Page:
Kotha Bangaru Lokam Copied Scenes




Akkineni Lakshmi Vara Prasada Rao (17 January 1908 – 22 June 1994), more popularly known as L. V. Prasad was a famous Indian film actor, producer and director. He was a recipient of the prestigious Dadasaheb Phalke Award for lifetime contribution to cinema from the Government of India for the year 1982.
L. V. Prasad was born in a well-to-do agricultural family in Eluru Taluk of the current-day Andhra Pradesh. Right from childhood, he showed lot of interest in plays and the then new phenomenon of films, neglecting his studies. In early 1920's, his family lost its fortunes in trying to convert forest lands into arable lands. In 1924, he married Soundarya Manoharamma, his maternal uncle's daughter, despite objections from her family on account of his poor financial status. With a view to pursue his dreams in establishing an acting career, he left to Bombay in 1930.
Due to lack of contacts in the film industry, he found it difficult to enter into studios. After doing rounds of studios for over six months, he landed an errands job in the Venus Film Company. After a short time there, he started working for a monthly salary of 30 rupees in the Imperial Light Company. Ardeshir Irani was the owner of the company and was trying to make the first talkie in India. Irani made Alam Ara, the first talkie in India and the first Hindi talkie in which Prasad played the role of an extra. Prasad also made an acquaintance with H. M. Reddy, who was assisting Irani. Reddy was from Yelahanka, Karnataka and had left the job of a Police Constable to pursue his dreams in films. Reddy was given the opportunity to direct the first Telugu talkie by Irani and he promptly cast Prasad in a bit role in the first Telugu talkie, Bhakta Prahalada. Prasad also acted in Kalidasa, the first Tamil film, around the same time. Thus, he had the unique distinction of acting in the first talkies in Hindi, Telugu and Tamil. It was around this time that his name was shortened to 'L. V. Prasad' by an accountant who felt that his name was too long for the daily attendance roll call. The last film L.V. Prasad acted in was Raja Paarvai (1981) in which he played the role of a playful grandfather [1].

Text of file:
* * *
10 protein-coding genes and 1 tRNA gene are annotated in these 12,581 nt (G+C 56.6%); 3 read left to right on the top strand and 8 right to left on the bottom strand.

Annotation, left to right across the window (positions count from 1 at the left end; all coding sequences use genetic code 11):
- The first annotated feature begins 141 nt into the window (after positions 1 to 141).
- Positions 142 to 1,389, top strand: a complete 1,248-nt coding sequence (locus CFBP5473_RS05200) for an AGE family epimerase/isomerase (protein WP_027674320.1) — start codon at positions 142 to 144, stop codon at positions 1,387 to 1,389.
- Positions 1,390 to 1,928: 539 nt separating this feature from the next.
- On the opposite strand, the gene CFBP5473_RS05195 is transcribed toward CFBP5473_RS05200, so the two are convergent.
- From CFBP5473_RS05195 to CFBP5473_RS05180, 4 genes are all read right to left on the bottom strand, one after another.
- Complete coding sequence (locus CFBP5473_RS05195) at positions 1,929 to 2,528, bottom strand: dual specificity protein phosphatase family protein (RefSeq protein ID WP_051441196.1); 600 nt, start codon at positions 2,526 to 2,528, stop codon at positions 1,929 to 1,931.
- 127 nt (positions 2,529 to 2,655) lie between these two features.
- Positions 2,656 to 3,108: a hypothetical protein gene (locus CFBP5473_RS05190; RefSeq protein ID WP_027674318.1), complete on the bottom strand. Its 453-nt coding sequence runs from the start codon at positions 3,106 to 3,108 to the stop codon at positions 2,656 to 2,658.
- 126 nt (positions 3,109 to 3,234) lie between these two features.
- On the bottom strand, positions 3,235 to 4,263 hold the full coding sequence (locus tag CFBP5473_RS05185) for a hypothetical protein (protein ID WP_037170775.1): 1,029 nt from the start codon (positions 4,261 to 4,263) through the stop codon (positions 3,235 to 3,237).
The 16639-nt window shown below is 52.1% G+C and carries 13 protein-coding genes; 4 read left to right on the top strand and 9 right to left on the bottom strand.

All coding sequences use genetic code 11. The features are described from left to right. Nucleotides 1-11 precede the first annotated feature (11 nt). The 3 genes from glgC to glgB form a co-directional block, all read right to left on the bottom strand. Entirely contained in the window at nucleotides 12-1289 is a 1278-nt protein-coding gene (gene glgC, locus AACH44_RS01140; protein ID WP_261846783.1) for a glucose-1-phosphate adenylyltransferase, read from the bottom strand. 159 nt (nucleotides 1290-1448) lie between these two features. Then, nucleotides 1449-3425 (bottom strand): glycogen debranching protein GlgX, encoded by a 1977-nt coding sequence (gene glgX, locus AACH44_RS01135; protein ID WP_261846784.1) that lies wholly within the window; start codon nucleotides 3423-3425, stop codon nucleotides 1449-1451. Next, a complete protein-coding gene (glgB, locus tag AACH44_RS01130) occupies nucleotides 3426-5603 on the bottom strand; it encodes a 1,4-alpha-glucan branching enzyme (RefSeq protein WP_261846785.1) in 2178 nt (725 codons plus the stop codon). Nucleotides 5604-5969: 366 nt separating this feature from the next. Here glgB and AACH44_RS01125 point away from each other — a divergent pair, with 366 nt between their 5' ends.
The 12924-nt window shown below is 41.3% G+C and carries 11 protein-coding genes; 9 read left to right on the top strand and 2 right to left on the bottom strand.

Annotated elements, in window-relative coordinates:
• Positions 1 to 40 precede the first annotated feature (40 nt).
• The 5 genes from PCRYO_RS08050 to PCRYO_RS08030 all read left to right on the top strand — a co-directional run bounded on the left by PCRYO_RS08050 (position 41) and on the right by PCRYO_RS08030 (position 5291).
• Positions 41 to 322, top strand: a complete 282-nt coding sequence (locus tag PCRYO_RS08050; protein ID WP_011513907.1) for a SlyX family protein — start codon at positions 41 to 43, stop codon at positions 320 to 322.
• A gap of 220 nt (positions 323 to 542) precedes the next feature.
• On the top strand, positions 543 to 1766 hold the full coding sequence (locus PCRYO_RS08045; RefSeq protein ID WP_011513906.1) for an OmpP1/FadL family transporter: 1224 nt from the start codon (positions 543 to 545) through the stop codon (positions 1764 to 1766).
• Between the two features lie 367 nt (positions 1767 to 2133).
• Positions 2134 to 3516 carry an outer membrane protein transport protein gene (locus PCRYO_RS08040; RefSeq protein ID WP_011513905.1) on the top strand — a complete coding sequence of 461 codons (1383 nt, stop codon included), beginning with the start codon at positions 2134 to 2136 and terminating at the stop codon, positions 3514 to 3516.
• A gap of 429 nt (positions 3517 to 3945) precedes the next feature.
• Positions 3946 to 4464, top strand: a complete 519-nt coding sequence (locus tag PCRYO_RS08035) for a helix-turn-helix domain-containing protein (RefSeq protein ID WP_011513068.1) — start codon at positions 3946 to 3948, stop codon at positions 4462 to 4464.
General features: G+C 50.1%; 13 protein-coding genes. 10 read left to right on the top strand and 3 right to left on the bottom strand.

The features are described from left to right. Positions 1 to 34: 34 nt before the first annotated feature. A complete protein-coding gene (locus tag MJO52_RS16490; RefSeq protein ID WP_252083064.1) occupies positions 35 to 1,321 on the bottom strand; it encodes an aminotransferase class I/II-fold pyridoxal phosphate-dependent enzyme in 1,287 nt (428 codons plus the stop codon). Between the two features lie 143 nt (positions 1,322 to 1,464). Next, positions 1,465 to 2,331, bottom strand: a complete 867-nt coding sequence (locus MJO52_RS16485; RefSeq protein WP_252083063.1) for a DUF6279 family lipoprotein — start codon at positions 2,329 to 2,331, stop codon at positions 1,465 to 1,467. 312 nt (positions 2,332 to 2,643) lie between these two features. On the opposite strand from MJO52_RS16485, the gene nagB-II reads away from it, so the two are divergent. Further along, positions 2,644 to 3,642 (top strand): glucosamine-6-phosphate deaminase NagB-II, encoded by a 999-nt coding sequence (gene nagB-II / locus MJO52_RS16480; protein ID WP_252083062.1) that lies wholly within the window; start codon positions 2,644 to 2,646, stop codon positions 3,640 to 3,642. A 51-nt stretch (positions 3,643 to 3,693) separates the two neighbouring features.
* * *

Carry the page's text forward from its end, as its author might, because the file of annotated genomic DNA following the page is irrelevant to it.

In 1940, he reached Madras and became an assistant director to H. M. Reddy. Due to the Second World War, it became difficult to get raw material for filming and opportunities were limited.
In 1946, he got an opportunity to direct a Telugu film Griha Pravesham (literally "house warming") based on a feminist story by Tripuraneni Gopichand. Apart from directing the film, he also played the role of the anti-feminist protagonist to critical acclaim. The movie was a commercial success.
In 1947, he took over direction of Palanati yuddham (a historical based on the "Palnadu battle") from an ailing Gudavalli Ramabrahmam - its success established him as a popular director.
In 1949, he directed Mana Desam (Our Country) and introduced the later-day hero of N. T. Rama Rao in a bit role.
In 1950, he directed Samsaram (family) starring N. T. Rama Rao and Akkineni Nageswara Rao. The movie, exploring domestic themes, was a big hit. After this, Prasad exclusively focused on directing movies with a family theme. The same year he directed another successful movie, Shavukar (also spelt Sowcar and Shahukar) for B. Nagi Reddy's Vijaya Pictures. This partnership continued over the years in the making of other successful movies such as Missamma (in Tamil, Telugu and Hindi), Appu chesi pappu koodu and Pelli chesi choodu.